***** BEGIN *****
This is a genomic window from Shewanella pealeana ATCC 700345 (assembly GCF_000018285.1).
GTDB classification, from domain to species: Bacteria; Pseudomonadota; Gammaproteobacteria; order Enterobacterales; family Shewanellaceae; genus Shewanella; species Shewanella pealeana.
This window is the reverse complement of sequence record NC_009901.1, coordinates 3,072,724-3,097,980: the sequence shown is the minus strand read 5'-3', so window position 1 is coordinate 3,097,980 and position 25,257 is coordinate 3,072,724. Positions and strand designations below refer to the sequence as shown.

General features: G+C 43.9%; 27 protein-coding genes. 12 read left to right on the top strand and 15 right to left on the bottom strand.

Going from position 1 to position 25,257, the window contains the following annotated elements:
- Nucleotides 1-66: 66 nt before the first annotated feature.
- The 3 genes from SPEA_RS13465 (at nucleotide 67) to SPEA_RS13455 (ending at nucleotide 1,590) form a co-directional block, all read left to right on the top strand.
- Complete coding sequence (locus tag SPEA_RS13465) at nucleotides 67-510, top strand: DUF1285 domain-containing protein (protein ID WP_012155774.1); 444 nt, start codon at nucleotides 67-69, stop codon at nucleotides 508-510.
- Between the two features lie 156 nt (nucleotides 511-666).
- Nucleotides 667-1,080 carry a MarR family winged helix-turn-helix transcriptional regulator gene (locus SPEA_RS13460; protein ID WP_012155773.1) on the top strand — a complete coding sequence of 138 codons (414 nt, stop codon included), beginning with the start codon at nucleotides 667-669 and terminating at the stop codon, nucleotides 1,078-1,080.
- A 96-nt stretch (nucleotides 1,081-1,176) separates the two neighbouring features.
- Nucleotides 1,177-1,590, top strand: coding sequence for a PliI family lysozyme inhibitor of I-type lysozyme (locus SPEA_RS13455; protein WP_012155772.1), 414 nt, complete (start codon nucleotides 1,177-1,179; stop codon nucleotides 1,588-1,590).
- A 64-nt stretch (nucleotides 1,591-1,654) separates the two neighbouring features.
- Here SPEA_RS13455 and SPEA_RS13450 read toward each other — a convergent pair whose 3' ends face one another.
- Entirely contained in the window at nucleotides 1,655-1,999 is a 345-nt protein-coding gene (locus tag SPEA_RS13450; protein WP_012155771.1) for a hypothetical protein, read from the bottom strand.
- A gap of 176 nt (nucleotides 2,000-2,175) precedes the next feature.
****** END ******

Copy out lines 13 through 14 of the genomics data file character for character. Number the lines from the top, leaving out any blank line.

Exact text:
- A 64-nt stretch (nucleotides 1,591-1,654) separates the two neighbouring features.
- Here SPEA_RS13455 and SPEA_RS13450 read toward each other — a convergent pair whose 3' ends face one another.